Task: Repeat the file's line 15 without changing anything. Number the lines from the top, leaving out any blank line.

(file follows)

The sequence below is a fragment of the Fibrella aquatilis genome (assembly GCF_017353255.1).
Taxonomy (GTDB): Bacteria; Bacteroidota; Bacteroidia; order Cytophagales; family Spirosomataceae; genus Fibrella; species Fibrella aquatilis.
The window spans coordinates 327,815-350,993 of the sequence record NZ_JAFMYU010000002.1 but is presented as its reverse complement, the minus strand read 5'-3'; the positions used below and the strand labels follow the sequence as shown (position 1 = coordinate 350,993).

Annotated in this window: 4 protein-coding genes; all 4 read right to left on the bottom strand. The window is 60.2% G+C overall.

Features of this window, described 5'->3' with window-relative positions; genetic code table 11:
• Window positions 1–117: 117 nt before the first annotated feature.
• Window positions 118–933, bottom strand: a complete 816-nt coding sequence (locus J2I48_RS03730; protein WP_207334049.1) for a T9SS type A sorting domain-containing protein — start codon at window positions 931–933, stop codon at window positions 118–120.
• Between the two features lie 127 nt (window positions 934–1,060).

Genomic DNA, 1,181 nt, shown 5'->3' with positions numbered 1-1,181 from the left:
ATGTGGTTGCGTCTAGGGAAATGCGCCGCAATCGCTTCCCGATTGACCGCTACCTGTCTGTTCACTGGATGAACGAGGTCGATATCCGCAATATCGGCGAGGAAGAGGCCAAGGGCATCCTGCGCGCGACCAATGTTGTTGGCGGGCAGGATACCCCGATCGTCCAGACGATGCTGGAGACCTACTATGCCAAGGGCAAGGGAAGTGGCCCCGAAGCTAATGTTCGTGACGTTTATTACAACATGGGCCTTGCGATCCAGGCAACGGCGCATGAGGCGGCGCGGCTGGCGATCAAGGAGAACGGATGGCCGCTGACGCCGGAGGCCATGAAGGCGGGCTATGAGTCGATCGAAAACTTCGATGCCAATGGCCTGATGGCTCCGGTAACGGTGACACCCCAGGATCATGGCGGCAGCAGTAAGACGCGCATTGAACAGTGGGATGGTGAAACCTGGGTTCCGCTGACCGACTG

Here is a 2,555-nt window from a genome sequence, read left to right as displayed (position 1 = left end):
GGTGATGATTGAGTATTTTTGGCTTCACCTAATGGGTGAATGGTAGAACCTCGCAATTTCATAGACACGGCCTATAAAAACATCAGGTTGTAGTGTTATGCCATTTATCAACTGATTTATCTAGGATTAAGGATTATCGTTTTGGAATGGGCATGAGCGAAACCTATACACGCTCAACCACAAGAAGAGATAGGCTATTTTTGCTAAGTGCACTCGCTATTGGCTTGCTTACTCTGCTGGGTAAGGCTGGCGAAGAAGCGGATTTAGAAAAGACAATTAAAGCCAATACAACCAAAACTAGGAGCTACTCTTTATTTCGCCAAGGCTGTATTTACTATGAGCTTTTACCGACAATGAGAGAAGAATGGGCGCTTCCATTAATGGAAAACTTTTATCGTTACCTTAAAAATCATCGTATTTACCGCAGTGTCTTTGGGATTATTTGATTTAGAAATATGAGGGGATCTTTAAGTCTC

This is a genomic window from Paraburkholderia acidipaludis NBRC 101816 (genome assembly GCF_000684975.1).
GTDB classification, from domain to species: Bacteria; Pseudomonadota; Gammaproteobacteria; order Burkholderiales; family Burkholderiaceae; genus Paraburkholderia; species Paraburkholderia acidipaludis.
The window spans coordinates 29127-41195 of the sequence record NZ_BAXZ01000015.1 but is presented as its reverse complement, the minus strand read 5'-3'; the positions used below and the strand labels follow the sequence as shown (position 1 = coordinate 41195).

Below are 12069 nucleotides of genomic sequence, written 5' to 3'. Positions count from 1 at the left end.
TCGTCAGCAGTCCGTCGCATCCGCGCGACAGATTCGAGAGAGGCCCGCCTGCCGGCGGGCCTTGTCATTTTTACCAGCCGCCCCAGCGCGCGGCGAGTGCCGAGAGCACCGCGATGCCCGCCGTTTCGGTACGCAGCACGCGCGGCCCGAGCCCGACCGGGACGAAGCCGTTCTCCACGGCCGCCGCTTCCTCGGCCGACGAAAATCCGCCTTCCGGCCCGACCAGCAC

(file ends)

The window spans coordinates 29127-41195 of the sequence record NZ_BAXZ01000015.1 but is presented as its reverse complement, the minus strand read 5'-3'; the positions used below and the strand labels follow the sequence as shown (position 1 = coordinate 41195).